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Technologies used in classrooms should be researched before they are used. I think using untested technologies in classrooms is unethical.

Pharmaceutical products undergo extensive testing before they are approved and sold to patients. Even after they are approved, drugs and medications that are found to be dangerous to human life are withdrawn from the market. The cost of testing is borne by the pharmaceutical companies that develop the drugs and medicines.
However, in education, tools of technology are sold without any prior testing. Research is conducted after the products are purchased. Such research treats children and adults as guinea pigs.
I think that the use of technological tools in education is unethical because they are not tested before they are purchased. Many such products also do not improve learning. I think that corporations that develop and sell technological tools should bear the cost of doing research and only be allowed to sell products that actually improve learning of content.
Schools should also be able to return any products that they purchase if such products do not perform as advertised.


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  • Feb 14 2014: Seeing as drugs are specifically designed to create chemical reactions in the human body where something going wrong is lethal, and the worst educational technology could do is teach poorly, there really isn't much of a comparison to be made.

    Most of the stuff you learn is school is useless anyway.
    • Feb 14 2014: But it is so much fun - 8>))
    • Feb 14 2014: Some of the unintended uses of technology, which are not easy to control, such as cyberbullying, have caused a lot of stress for kids and at least one student has committed suicide because of unsavory things that took place online.
      What about the use of taxpayers’ dollars to buy technologies that have not been proven to be effective?
      If “Most of the stuff you learn in school is useless anyway,” why waste more money on technology?
      • Feb 15 2014: I don't know about you, but back when I was a kid (not that long ago, really), we had real world bullying worse then any of that cyber stuff. Trolling a facebook page and beating some poor kid to a bloody pulp are not really comparable.

        As for wise investment of money, sure, check if it works before you buy it, makes sense. But if you check it too thoroughly, you're wasting too much time and find yourself behind the rest of the world--this isn't medicine, you don't have to get it examined by dozens of studies over a decade to make sure it doesn't kill anyone. Such extensive testing will also make it much more expensive when you eventually do implement it.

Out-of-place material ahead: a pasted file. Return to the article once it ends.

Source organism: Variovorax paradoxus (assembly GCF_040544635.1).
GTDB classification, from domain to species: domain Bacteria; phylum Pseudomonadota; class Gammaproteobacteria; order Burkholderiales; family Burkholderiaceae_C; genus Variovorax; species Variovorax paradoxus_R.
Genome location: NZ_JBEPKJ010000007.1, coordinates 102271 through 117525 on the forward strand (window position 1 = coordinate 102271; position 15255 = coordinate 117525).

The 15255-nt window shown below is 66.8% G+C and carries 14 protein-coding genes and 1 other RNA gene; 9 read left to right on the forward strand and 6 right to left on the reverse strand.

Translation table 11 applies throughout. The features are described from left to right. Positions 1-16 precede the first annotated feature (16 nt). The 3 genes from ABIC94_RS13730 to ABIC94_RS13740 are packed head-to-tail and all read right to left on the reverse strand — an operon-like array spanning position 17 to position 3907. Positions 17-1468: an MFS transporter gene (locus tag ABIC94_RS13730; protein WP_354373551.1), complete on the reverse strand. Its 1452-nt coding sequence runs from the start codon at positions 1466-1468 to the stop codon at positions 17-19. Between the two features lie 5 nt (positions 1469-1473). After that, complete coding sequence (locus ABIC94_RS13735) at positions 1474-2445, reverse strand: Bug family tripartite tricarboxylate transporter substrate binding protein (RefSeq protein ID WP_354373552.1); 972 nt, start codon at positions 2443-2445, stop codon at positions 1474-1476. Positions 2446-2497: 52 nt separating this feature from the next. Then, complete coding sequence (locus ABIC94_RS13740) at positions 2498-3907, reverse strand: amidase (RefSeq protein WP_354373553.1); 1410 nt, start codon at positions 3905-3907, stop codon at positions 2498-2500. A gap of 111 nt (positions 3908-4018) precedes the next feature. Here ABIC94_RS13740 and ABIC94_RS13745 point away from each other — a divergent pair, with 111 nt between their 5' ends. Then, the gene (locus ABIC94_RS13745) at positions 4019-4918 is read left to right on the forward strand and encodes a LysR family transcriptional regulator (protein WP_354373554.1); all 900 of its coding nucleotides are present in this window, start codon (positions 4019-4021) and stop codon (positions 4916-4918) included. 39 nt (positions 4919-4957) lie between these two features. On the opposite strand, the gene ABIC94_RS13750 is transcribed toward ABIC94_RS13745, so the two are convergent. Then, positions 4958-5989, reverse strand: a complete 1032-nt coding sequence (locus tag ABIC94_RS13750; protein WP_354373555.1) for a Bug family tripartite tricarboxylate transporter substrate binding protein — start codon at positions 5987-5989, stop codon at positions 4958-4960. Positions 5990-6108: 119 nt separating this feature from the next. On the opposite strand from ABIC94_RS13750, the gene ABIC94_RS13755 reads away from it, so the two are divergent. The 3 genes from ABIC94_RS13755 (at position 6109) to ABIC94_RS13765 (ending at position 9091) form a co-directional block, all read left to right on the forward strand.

As for "most of the stuff you learn in school is useless anyway", that's not a fundamental problem with school, that's a fundamental problem with the curriculum. Has nothing to do with technology, just bad priorities.
        • Feb 15 2014: Based on personal experience, I think that the impact of bullying is psychological as well as physical. The physical wounds will eventually heal, but the psychological scars are likely to remain unhealed for a long time.

          The use of technologies in schools is taken for granted, and its effectiveness is rarely questioned. That is one of the many reasons why such technologies should be tested before they are used with children. The current practice is to spend lots of money on technologies and then test them on children in schools.

          Because similar technological tools are also used at home and in offices, I do not really see how the US will fall "behind the rest of the world" as you stated in your comment.
      • Feb 28 2014: The problem with cyberbullying is that while a specific case is often less harmful then a specific case of the physical kind (people sometimes forget that physical harm comes hand in hand with a psychological one), cyberbullying is more common due to the lack of face-to-face contact making it easier to commit, as there is less of a psychological barrier on the bully's part.
        However, cyberbullying isn't a result of educational technologies, its just a result of kids having access to the internet; not exactly the matter we're dealing with.

        As for it being taken for granted, perhaps that's your problem right there. Because its taken for granted, its easy to just throw money at it and expect it to work itself out, which leads to it being used incorrectly. Spending without oversight is your culprit, tech being poorly utilized in classrooms is just as symptom.
        • Feb 28 2014: Research can tell us whether technological tools improve learning. Based on research findings, we can decide if it is worth spending so much money to purchase such tools for use in classrooms.

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